Lady, after I've watched you empty your handbag to find your camera to take a picture of me and get Strepsils, receipts, and a great big cabbage everywhere, I can only say it's a travesty that it was your species that got the opposable thumbs
You could also try making a ganache, and flavouring it with various things, to use as a filing - I am sure you will have lots of ideas (you could be like Heston and make bizarre things. I bought garam masala chocolates from a posh shop on the Ile St Louis for Partner when I was in Paris, but he has not eaten them yet because he likes to save chocolates, like a mad person). When you have filled all your little holes apart from the hole within you which will only be filled by Self Knowledge, stick it all in the fridge for a bit to firm up.

Then you remelt the chocolate which is left over (20 second bursts again and keep checking), and cover all the little holes with a layer. Then, leave it all overnight to set properly, and take the little chocolates out of the moulds carefully. Remember to try to share the chocolates with other people and not eat them all on your own in 5 minutes, even though that is what you will want to do. I think they keep for about a week in the fridge, so if you do want to make these for Christmas you will have to do it at the last minute, but that’s fine, it’s not as if you’re going to be busy over Christmas, is it? (Just remember. The more you make yourself, the less probability there is that you’ll be standing in Waterstones at 3:45pm on Christmas Eve looking at that £14.99 hamster calendar, and at least when you’re standing in your kitchen slaving over a hot bowl of chocolate you can have a nice cup of tea. With brandy in it. And you can eat the chocolate with a spoon).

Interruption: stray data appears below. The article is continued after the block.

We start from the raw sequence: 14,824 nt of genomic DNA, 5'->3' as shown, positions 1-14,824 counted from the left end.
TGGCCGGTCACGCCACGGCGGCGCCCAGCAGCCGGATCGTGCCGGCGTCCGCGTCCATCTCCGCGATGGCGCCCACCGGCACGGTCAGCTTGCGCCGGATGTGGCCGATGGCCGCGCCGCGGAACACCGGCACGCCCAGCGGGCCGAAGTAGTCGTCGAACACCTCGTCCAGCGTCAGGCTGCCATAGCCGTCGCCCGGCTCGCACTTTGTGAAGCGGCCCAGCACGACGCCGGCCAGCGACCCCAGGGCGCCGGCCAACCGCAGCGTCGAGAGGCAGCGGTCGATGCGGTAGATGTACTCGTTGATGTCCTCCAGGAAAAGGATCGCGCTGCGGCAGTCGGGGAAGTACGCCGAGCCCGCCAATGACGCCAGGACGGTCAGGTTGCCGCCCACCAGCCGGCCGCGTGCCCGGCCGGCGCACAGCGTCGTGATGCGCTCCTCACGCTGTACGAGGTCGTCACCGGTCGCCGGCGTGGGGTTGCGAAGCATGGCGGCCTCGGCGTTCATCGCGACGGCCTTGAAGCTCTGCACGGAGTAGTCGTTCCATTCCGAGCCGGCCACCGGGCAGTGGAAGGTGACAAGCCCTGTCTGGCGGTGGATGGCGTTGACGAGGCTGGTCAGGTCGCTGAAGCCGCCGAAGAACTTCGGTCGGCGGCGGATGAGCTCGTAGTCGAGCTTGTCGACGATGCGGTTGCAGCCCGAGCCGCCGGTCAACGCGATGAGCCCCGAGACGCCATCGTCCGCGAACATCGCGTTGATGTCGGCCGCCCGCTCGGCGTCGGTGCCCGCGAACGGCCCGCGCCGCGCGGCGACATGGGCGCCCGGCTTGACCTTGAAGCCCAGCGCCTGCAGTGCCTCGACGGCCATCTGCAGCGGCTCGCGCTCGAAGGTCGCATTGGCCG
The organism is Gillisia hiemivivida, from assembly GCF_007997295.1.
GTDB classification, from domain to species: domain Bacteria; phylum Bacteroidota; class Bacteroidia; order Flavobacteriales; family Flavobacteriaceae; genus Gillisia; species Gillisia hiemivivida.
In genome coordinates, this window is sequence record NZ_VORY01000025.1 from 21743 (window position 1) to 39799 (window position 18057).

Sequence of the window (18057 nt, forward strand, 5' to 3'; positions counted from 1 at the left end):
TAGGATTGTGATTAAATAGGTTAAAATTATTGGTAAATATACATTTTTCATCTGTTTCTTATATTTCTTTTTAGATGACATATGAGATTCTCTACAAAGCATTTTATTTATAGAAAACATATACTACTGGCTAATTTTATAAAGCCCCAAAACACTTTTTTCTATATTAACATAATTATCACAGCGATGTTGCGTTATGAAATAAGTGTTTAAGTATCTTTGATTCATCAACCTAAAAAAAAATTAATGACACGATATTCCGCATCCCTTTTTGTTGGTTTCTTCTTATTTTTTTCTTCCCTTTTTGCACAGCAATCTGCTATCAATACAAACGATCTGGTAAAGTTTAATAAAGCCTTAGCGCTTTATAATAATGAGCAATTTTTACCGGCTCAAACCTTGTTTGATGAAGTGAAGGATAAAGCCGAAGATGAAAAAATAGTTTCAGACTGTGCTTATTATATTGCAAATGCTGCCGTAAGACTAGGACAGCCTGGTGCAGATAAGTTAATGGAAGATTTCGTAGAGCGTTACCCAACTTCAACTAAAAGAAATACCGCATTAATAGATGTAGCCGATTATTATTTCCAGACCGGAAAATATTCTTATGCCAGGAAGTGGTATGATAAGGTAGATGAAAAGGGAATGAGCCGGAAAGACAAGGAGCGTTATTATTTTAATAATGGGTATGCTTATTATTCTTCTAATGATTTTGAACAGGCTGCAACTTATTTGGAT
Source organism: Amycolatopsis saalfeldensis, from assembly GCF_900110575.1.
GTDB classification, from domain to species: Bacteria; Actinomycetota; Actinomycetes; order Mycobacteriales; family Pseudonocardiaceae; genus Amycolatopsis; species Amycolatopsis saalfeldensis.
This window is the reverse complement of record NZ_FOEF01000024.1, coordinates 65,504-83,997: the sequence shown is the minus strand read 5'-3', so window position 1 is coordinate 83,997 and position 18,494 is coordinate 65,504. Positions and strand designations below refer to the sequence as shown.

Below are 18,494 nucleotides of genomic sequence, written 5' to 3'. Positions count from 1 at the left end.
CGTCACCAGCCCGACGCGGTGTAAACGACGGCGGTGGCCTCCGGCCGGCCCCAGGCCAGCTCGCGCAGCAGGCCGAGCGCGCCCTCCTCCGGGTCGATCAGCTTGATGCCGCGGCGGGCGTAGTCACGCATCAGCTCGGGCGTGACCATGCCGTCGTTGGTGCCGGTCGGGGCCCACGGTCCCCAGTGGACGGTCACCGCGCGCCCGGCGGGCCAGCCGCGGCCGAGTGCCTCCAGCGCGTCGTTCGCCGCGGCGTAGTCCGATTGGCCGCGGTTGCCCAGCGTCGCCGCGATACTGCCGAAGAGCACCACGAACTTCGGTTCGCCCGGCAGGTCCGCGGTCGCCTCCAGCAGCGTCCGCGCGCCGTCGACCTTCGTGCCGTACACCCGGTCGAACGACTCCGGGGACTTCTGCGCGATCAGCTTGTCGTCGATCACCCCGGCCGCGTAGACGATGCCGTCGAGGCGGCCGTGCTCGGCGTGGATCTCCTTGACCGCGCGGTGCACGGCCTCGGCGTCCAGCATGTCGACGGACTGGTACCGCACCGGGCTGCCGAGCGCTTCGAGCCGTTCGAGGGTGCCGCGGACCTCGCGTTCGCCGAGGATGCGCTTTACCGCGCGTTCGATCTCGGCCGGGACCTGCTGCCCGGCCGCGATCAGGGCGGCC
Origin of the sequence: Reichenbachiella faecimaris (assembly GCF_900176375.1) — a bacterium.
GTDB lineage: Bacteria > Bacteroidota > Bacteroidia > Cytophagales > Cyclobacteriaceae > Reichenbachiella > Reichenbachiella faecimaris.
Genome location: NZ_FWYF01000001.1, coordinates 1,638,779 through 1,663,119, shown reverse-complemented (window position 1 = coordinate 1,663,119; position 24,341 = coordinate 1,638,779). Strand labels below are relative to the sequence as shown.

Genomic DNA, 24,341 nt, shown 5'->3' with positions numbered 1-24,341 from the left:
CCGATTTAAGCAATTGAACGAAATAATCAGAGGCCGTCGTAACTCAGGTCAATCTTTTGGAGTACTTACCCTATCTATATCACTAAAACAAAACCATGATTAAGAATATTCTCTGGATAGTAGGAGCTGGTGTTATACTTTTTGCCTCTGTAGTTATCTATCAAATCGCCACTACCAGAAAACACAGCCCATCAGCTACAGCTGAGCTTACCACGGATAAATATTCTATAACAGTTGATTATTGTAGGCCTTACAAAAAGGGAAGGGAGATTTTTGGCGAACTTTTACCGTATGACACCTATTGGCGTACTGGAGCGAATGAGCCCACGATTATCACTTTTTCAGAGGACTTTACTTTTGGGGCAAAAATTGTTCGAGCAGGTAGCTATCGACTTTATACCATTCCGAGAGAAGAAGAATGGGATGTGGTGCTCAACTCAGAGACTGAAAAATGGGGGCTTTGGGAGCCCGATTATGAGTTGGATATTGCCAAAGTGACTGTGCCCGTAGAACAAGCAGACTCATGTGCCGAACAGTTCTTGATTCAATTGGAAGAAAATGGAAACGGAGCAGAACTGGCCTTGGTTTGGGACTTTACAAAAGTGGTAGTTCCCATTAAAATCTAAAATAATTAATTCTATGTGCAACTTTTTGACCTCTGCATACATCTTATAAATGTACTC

8 comments:

Anonymous said...

I love the idea of making chocolates but then I love the idea of making everything. In practice I do have a go at quite a few but sometimes I have to stop myself. I think I would eat all the chocolates if I tried this. Also I would eat all the yummy stuff that goes in the centres before it gets to be in the centres. So I will sit this one out but it does sound lots of fun and make you look rather clever.

I thought the Guardian man was tres dull and boring himself and just in the very old fashioned sense. We don't have to take any notice of him. I won't.

omlair said...

You made it sound very fun and interesting, and I do like making myself look awesome.

Denise said...

I know I warned you about the melting sugar. What came over you to stick your thumb in there?

I'm trying my hand at making bacon, maple carmels this year. If I can't muster the energy with working.

kristieinbc said...

These look so good! I don't know if I would have the willpower to make them and not eat the whole batch myself.

Dan said...

Susie, how cruel to show me photos of tasty chocolates and then inform me that they may not arrive. Can I just state that I hoover up your culinary experiments merely because they are always so damn gorgeous. I am usually (a bit) more restrained with food, lest anyone has visions of me trapped in one of your back rooms like Gilbert Grape's mother.

Ros Made Me said...

I love making sweeties... fudge, cocnut ice, truffles... now look what you have done, I am going to have to make something... Farewell LBD for Christmas!

Rachel said...

Susie, you have inspired me to go out and buy chocolate moulds. I always make sweets for Christmas (it saves thinking) and was wondering about extending the range (as I'm not entirely sure the recipients like the ones I make) - filled chocolates it will be! The shop I bought them from didn't have any plain ones like yours. They had some plain-ish ones that were very expensive and some cheaper ones shaped like seashells and some little piggy ones that I couldn't resist. Ian points out that pig-shaped chocolates might be a little guilt-inducing, but, but... they're really cute!